Baron Corneille Osy de Zegwart (1757–1831); and by descent to Jean Osy de Zegwart (1792– 1866). And by descent to Baron Edouard Osy de Zegwart (1832–1900), governor of Antwerp. And by descent to Baroness Osy de Zegwart and by descent in her family until 2014.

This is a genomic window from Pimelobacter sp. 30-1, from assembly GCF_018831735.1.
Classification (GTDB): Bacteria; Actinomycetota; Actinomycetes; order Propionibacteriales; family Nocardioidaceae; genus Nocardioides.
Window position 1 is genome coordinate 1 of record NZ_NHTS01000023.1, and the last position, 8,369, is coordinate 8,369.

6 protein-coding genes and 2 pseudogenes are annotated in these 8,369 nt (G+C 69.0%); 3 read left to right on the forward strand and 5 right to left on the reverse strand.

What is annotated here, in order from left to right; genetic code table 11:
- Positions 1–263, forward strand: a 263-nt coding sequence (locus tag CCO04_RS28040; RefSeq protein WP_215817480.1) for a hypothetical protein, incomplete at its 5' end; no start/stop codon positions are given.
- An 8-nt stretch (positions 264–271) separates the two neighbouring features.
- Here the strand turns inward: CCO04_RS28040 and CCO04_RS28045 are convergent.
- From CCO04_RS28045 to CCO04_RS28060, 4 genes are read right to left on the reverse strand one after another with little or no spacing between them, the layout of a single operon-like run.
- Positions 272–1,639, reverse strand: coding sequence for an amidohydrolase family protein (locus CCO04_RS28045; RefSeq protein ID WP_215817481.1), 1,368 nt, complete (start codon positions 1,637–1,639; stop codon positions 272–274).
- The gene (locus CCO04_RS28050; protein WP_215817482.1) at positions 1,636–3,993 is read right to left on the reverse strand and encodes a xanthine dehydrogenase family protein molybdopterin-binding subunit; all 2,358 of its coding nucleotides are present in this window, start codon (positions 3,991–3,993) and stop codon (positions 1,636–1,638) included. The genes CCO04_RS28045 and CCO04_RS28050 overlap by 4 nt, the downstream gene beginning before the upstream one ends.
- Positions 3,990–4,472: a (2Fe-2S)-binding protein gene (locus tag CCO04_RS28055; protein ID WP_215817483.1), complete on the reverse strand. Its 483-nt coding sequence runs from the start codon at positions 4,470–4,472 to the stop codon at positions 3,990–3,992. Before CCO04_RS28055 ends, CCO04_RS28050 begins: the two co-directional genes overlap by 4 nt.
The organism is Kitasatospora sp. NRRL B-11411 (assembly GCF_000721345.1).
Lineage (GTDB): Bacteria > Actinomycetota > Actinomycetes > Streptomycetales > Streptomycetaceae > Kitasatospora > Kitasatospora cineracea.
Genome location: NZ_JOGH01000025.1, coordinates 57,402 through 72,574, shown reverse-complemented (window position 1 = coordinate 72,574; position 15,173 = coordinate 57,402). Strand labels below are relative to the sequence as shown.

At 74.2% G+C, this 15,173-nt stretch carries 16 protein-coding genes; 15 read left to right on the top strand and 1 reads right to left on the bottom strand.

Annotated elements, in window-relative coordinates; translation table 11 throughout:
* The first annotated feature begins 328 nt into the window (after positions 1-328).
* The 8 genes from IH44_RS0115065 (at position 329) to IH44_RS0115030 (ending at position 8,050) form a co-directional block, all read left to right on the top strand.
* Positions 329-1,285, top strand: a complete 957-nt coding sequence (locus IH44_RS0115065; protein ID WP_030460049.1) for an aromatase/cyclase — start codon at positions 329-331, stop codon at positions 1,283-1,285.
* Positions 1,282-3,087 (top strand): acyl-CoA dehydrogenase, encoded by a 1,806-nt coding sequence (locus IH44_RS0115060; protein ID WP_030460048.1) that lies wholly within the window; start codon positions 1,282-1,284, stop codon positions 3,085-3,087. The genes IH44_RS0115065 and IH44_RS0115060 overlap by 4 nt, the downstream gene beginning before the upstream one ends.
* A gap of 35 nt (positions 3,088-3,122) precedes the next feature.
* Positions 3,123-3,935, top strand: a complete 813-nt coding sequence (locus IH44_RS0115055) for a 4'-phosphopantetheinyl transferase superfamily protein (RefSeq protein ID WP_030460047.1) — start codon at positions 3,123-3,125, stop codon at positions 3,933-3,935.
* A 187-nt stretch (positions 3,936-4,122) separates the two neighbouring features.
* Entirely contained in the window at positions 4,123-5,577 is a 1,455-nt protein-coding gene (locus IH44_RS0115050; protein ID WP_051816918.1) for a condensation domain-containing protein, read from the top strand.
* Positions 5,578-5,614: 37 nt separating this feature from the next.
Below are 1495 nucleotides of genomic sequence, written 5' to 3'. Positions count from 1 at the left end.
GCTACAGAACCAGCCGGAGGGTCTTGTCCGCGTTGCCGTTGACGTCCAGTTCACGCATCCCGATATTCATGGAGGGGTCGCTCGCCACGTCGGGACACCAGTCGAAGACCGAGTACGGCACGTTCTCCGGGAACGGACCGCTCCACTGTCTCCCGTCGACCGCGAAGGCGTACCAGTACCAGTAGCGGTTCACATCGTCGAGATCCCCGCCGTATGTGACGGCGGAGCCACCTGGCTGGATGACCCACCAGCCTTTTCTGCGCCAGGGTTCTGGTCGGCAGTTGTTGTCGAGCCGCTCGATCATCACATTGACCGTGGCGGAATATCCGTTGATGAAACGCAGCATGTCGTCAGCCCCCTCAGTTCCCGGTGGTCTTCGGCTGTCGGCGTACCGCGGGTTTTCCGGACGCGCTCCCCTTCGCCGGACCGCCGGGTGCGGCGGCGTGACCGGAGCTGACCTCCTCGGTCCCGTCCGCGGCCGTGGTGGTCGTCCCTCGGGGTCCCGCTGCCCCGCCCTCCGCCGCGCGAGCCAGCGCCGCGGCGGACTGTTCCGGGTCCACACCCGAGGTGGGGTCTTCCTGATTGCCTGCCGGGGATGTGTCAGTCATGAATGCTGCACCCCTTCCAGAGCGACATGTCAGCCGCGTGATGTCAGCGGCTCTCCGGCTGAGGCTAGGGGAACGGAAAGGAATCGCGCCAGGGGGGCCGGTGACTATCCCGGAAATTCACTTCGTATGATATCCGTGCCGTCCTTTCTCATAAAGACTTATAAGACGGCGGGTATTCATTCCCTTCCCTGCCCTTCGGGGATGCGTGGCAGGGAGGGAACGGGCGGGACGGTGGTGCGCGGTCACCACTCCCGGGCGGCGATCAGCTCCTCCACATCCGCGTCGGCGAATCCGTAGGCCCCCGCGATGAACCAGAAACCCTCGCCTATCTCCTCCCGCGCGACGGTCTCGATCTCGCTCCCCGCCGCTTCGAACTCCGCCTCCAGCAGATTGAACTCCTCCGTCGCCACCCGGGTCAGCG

Theodoor Rombouts was the primary exponent of Flemish Caravaggism, a brief but important artistic phenomenon that peaked in the 1620s. Born in Antwerp in 1597, the history and genre painter is best known for his large-scale secular works depicting merry companies, music scenes and card-playing characters in compact compositions. His half-length figures, firmly modelled and always lively, wear theatrical costumes and are set in chiaroscuro lighting typical of the Flemish Caravaggisti, also known as the Antwerp Tenebrosi. The artist began as a pupil of François van Lanckvelt in 1608 and then studied under Abraham Janssens (c.1575–1632), whose influence is evident throughout his career. Sometime after drafting his last will and testament in 1616 Rombouts left for Rome where he quickly embraced the style of Caravaggio (1571–1610) and Bartolomeo Manfredi (1582–1622). There is little known about his time in Italy but the documentation that does exist places the artist in the Roman parish of Sant'Andrea delle Fratte in 1620, which means that Dirck van Baburen (c.1592/93–1624), David de Haen (1585–1622) and Manfredi were living nearby. Enticed by the Grand Duke of Tuscany, Rombouts also probably worked in Florence. Rombouts returned to his native city in 1625; he became a master in the painters' guild and a dean of the guild from 1629 to 1630. In 1627 he married Anna van Thielen, the sister of one of his pupils, flower painter Jan Philip van Thielen (1618–1667). The couple welcomed the birth of their daughter, Anna Maria, the following year. The successful artist painted mostly for private clients and for the open market but he also executed some altarpieces, with most commissions coming from Ghent. Though best known for his work in the Caravaggesque idiom, Rombouts's artistic development after returning to Antwerp followed popular taste. As the fashionable interest in Caravaggism began to wane after 1630, the savvy artist moved in the direction of Peter Paul Rubens (1577–1640) and Anthony van Dyck (1599–1641), towards greater refinement in his palette and surfaces. According to Leonard J. Slatkes, Rombouts's works were always only superficially Caravaggesque and were more profoundly shaped by the influences of his many Flemish baroque contemporaries.1 Little is known of his Antwerp workshop but his pupils included Nicolaas van Eyck (1617–1679), Jan Philip van Thielen and Paulus Robyns. Near the end of his life he attempted to replicate a house and studio in imitation of Rubens. The costly endeavour apparently incurred heavy debts, which he never had the opportunity to resolve due to his untimely death in 1637. The present work, Card Players in an Interior, belongs among the finest and most representative works of Rombouts's Caravaggesque genre scenes. Recalling Manfredi's merry company pictures, there is a marked sense of monumentality to the five figures that are arranged around a carpeted table, engaged in a game of cards. The individuals are realistic and expressive; the scene appears convincingly spontaneous and natural. Rombouts introduces repoussoir figures that confront the viewer and direct attention to the central bearded figure who stares down at his hand of cards, presumably a self-portrait. Rombouts also included a portrait of his wife, Anna, in the hatted figure seated beside him. The inclusion of self-portraits and portraits of family members was not unusual in Dutch and Flemish genre painting, despite the potentially negative associations of moralising subjects. Card playing was perceived as a time-waster at best and, at worst, was associated with any number of disreputable behaviours. Though no alcohol is depicted, coins are strewn about the table: a reference to the ‘unwholesome' activity of gambling. Portraits of Rombouts, his wife and even his young daughter can be seen in another of his works, The Backgammon Players, at the North Carolina Museum of Art, Raleigh (fig. 1), in which the lavishly dressed soldier bears the artist's likeness. This comparison not only confirms the identities of the Theodoor and Anna in our picture but also helps to date it. The Backgammon Players, painted in 1634, demonstrates Rombouts's move away from Caravaggism towards the prevailing baroque style as it evolved in Antwerp. Unlike our picture, the Raleigh composition is set in a deeper space with vaguely classicising figures. The palette is brighter, the lighting more diffuse and the costumes more sophisticated. The luxurious shimmering fabrics speak of the direct influence of Rubens and Van Dyck. Our Card Players was certainly produced earlier when Rombouts was still painting under the influence of Roman Caravaggism, adeptly applying chiaroscuro and local colour to his rustically expressive scenes.